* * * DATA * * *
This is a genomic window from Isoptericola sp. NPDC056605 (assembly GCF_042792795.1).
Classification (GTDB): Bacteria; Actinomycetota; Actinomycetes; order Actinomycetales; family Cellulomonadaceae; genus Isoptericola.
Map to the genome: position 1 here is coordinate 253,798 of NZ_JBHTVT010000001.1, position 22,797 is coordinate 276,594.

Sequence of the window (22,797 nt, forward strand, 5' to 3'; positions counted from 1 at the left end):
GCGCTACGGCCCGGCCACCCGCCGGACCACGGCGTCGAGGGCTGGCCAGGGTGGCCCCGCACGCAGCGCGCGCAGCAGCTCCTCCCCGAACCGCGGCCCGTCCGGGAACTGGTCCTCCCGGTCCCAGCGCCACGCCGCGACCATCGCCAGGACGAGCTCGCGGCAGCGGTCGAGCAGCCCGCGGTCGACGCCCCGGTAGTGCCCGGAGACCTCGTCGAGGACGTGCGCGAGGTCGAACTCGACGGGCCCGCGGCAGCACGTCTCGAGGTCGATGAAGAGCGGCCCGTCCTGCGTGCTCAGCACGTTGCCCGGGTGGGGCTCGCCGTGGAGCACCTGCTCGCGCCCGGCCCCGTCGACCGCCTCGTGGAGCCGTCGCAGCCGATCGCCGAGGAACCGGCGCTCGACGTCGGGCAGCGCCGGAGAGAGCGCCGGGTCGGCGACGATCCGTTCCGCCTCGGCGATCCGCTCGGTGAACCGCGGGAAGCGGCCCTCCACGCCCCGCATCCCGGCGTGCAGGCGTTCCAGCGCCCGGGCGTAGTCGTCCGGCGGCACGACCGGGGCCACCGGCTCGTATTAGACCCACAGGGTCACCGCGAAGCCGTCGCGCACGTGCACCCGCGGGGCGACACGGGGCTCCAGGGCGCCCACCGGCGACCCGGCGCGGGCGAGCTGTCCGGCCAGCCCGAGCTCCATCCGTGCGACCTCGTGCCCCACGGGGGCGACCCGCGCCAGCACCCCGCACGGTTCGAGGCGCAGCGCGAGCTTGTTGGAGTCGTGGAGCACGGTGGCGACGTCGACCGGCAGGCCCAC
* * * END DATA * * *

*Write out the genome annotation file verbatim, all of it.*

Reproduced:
This is a genomic window from Isoptericola sp. NPDC056605 (assembly GCF_042792795.1).
Classification (GTDB): Bacteria; Actinomycetota; Actinomycetes; order Actinomycetales; family Cellulomonadaceae; genus Isoptericola.
Map to the genome: position 1 here is coordinate 253,798 of NZ_JBHTVT010000001.1, position 22,797 is coordinate 276,594.

Sequence of the window (22,797 nt, forward strand, 5' to 3'; positions counted from 1 at the left end):
GCGCTACGGCCCGGCCACCCGCCGGACCACGGCGTCGAGGGCTGGCCAGGGTGGCCCCGCACGCAGCGCGCGCAGCAGCTCCTCCCCGAACCGCGGCCCGTCCGGGAACTGGTCCTCCCGGTCCCAGCGCCACGCCGCGACCATCGCCAGGACGAGCTCGCGGCAGCGGTCGAGCAGCCCGCGGTCGACGCCCCGGTAGTGCCCGGAGACCTCGTCGAGGACGTGCGCGAGGTCGAACTCGACGGGCCCGCGGCAGCACGTCTCGAGGTCGATGAAGAGCGGCCCGTCCTGCGTGCTCAGCACGTTGCCCGGGTGGGGCTCGCCGTGGAGCACCTGCTCGCGCCCGGCCCCGTCGACCGCCTCGTGGAGCCGTCGCAGCCGATCGCCGAGGAACCGGCGCTCGACGTCGGGCAGCGCCGGAGAGAGCGCCGGGTCGGCGACGATCCGTTCCGCCTCGGCGATCCGCTCGGTGAACCGCGGGAAGCGGCCCTCCACGCCCCGCATCCCGGCGTGCAGGCGTTCCAGCGCCCGGGCGTAGTCGTCCGGCGGCACGACCGGGGCCACCGGCTCGTATTAGACCCACAGGGTCACCGCGAAGCCGTCGCGCACGTGCACCCGCGGGGCGACACGGGGCTCCAGGGCGCCCACCGGCGACCCGGCGCGGGCGAGCTGTCCGGCCAGCCCGAGCTCCATCCGTGCGACCTCGTGCCCCACGGGGGCGACCCGCGCCAGCACCCCGCACGGTTCGAGGCGCAGCGCGAGCTTGTTGGAGTCGTGGAGCACGGTGGCGACGTCGACCGGCAGGCCCAC